I have been paying attention to the manner in which I approach writing a novel. I've read articles on writing blogs describing how some writers outline their stories in great detail. Other authors prefer to just sit down, start writing and see what happens. Some writers start with characters and let the plot emerge from the interaction among characters. Others start with a plot and let the characters develop as the story goes along.
At one time or another, I have used each of those techniques. I don't think I have a strong preference. For me, the Story itself dictates how it wants to be written. Some stories, especially those in genres that are new to me, require more planning and outlining. I plotted out Merlin's Daughters before I wrote a word, although the ending turned out to be different than I had planned. The Bev Deller mysteries require a good bit of planning in order to ensure that the ending makes sense, even if it is a surprise. When I am writing a story that is primarily character based, I typically just sit down and start writing, allowing the character to tell me the story. It's interesting that, whether I plan it out or wing it, the endings of every one of the novels I have written have surprised me in one way or another.
I like the sense of order and control I have when I start with an outline and a character sketches with backstory for the main characters. That sense of control usually only lasts until the story takes off and the characters take over, at which point I discover that I'm not in control at all. The Story reveals itself. I just write it down.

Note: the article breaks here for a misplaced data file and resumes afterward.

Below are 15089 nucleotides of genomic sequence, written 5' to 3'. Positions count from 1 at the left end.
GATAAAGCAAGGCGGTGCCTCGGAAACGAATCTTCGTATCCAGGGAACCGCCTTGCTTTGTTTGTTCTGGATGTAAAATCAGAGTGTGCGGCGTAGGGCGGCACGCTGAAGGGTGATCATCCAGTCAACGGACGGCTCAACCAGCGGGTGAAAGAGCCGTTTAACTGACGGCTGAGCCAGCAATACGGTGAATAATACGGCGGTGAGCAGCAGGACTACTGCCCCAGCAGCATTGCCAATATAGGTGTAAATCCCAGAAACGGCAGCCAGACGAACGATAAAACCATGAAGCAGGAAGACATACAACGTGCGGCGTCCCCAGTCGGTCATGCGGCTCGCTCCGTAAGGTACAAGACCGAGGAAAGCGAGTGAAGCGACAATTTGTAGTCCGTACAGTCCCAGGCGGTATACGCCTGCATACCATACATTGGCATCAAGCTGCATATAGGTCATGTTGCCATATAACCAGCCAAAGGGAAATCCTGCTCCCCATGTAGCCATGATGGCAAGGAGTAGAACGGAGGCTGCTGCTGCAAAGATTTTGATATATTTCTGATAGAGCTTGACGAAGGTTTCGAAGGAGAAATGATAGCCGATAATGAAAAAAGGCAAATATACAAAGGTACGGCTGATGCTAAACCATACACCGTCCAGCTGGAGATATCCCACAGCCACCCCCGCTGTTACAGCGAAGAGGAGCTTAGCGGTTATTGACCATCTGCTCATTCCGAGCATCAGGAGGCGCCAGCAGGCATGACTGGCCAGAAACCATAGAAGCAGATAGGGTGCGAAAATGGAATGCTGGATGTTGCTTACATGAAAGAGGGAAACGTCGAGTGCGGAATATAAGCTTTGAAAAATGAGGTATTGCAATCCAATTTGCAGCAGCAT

One thing that is common to all my story ideas: they play out in my head like a movie as I write. I watch what is happening, and write it down. Sometimes it is murky and dark and I have to struggle to figure out what is going on, as if the Story itself doesn't know what it wants to do. Writing those parts is tentative and, often, those parts end up getting cut later. Nevertheless, struggling through difficult passages slows me down enough to offer the Story the time it needs to develop. More often than not, that becomes a point where the story moves in some new and unexpected direction, or morphs into a totally different genre. Other times, the Story knows exactly where it wants to go and it plays out in my head almost in real time. When that happens, I often have a hard time keeping up with it.
That is when writing is fun. The excitement of writing a story that races across the page and grows from a mere idea into a fully fleshed out first draft is the principal reason I live my life the way I do.